Experts led from the University of Arizona drilled into Greenland’s ice sheets extract a record of past weather conditions going back some 1,250 years. Pictured: one of the boreholes from which an ice core was sampled for the study. The ice comes from up to 1,000 feet deep

Between 10¿50 per cent of the variation in annual precipitation and temperature in eastern North American and west Europe comes from the jet stream. Pictured: the aftermath of heavy rainfall in Verviers, Belgium, earlier this year. Jet stream changes could make extreme weather events like this a more commonplace phenomenon

Between 10–50 per cent of the variation in annual precipitation and temperature in eastern North American and west Europe comes from the jet stream. Pictured: the aftermath of heavy rainfall in Verviers, Belgium, earlier this year. Jet stream changes could make extreme weather events like this a more commonplace phenomenon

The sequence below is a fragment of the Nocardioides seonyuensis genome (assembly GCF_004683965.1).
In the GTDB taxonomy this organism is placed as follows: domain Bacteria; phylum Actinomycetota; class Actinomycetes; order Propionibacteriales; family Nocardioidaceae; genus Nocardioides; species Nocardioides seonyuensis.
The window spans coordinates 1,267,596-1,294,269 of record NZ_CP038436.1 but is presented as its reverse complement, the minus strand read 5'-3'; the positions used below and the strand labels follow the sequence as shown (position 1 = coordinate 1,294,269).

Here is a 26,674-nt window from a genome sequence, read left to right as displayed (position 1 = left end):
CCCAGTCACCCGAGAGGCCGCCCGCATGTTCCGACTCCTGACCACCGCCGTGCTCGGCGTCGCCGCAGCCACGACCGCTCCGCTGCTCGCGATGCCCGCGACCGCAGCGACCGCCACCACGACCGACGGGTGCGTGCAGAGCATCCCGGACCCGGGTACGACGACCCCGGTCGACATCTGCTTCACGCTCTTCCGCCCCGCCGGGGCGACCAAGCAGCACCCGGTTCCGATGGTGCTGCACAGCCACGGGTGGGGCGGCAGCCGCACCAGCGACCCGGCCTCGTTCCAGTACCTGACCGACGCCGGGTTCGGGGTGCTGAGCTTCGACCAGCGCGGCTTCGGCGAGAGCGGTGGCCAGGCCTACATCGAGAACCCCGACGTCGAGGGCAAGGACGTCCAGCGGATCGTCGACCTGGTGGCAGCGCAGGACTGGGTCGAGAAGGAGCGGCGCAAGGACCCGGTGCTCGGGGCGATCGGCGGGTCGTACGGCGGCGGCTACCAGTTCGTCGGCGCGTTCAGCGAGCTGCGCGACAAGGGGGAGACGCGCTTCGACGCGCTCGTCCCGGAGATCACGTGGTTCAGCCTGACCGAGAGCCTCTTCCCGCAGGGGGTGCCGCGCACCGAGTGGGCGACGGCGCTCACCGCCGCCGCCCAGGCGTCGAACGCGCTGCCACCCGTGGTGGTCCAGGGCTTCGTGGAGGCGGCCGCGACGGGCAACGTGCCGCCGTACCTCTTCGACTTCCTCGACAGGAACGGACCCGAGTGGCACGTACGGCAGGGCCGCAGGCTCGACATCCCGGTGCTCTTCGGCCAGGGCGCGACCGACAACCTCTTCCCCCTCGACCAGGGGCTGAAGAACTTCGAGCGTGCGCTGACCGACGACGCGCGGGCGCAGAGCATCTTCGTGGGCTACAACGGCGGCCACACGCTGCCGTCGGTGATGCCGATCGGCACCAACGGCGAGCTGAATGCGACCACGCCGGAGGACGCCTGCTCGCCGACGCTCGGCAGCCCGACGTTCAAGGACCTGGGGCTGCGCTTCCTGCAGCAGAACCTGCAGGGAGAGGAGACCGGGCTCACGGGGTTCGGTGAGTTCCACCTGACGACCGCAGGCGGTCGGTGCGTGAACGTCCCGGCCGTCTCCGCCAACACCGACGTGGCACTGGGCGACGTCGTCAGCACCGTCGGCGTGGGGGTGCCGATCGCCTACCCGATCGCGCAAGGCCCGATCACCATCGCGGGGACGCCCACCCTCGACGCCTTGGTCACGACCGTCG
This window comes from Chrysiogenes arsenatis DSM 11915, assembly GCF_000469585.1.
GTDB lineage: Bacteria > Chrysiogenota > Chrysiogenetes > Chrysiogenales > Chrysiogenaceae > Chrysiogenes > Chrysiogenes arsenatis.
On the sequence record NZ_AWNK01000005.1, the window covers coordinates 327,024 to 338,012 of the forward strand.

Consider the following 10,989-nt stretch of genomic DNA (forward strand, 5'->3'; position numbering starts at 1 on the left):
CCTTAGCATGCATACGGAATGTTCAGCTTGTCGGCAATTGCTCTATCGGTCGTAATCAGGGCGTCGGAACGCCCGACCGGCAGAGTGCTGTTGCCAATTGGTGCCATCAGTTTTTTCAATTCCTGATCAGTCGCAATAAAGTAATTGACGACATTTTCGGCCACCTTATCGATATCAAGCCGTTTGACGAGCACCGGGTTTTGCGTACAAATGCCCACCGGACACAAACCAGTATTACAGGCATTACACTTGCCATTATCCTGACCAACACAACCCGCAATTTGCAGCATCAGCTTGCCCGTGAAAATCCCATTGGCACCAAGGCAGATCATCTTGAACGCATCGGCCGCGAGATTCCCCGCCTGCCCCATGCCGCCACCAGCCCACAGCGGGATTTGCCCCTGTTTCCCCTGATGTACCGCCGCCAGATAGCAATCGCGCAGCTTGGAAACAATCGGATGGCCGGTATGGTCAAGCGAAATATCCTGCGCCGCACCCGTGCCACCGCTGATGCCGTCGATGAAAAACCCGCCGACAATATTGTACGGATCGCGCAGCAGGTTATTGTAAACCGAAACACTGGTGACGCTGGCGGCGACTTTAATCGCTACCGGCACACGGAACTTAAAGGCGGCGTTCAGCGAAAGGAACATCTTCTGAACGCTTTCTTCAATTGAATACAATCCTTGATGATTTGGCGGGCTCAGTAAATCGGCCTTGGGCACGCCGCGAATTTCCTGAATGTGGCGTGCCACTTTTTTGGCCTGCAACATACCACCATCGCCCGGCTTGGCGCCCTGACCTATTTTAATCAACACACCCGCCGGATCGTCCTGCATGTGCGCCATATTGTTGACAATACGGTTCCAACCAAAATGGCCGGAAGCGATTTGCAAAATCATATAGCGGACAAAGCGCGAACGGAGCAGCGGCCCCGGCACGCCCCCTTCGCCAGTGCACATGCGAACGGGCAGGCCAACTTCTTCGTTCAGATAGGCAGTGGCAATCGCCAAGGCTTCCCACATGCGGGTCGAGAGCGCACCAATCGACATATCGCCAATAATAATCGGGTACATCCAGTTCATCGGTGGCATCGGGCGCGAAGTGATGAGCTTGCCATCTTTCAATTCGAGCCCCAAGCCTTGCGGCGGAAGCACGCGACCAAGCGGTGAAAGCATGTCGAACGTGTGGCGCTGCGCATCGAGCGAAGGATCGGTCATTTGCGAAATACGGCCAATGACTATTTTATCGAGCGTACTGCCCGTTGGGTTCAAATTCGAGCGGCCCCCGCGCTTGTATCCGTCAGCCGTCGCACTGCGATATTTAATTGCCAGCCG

HISTORICAL IMPACTS OF THE JET STREAM  

Based on their reconstruction of the jet stream over the last 1,250 years, the team were able to connect shifts in the stream’s strength and position with historical weather-related disasters.

In 1374, for example, a northward shift in the jet stream led to drought and famine on the Iberian Peninsula.

Similarly, two famines across Britain and Ireland in 1728 and 1740 coincided with 50 per cent reductions in wind intensity, which would have led to cooler temperatures and less rain.

The latter is estimated to have led to the deaths of some half a million people, including 13–20 per cent of the population of Ireland.

According to Dr Osman and his team, shifts in the jet stream in the future could have similar weather, ecosystem and societal impacts.

‘For most places on Earth, direct climate observations typically do not span more than a few decades,’ said paper author and climate scientist Matthew Osman of the University of Arizona.

‘So, we haven’t had a great sense of how or why the jet stream changes over longer periods of time.

‘What we do know is that extraordinary variations in the jet stream can have severe societal implications — such as floods and droughts — due to its impacts on weather patterns,’ he continued.